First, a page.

The Place de Grève was, before 1802 the name of the plaza now the City Hall Plaza (place de l'Hôtel de Ville) in Paris, France. Its name is derived from the French word "grève" meaning a flat terrain covered with gravel or sand situated on the shores of the sea or on the banks of a watercourse. That place was the access to the first city harbour of Paris, a section of the sandy right bank of the Seine River.
Later on it used to be a meeting place, and also the location where unemployed people sought prospective employers; this resulted in the current French idioms of être en grève (to be on strike) and faire (la) grève (to strike, literally: "to do the strike").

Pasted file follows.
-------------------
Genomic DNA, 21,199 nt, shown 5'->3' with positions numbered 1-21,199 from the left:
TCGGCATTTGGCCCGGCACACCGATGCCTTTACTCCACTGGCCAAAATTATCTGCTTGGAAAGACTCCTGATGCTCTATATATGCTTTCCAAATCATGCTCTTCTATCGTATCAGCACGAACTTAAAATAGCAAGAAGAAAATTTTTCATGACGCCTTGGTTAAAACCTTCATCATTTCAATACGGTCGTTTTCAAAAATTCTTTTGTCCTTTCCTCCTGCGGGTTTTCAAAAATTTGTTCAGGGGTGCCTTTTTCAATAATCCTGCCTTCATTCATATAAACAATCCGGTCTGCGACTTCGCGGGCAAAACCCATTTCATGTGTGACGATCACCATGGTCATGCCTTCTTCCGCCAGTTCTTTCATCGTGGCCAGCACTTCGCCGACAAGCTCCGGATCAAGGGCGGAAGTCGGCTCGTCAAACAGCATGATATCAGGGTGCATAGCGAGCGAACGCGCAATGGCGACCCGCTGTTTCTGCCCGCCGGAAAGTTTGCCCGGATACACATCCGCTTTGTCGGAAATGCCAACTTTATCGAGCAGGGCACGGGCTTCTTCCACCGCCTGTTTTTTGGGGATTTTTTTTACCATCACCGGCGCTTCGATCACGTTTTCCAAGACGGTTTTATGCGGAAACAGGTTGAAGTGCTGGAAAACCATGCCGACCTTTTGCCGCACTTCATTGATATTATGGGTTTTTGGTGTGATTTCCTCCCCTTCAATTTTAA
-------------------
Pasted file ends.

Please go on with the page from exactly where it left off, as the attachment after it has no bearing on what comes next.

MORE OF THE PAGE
The highest-profile executions took place in the Grève, including the gruesome deaths of the regicides Jacques Clément, François Ravaillac, Robert–François Damiens, and the bandit-rebel Guy Éder de La Fontenelle. In the words of Victor Hugo (the Hunchback of Notre Dame), the grève was the symbol of medieval and ancien régime justice: brutal, corrupt and inadequate.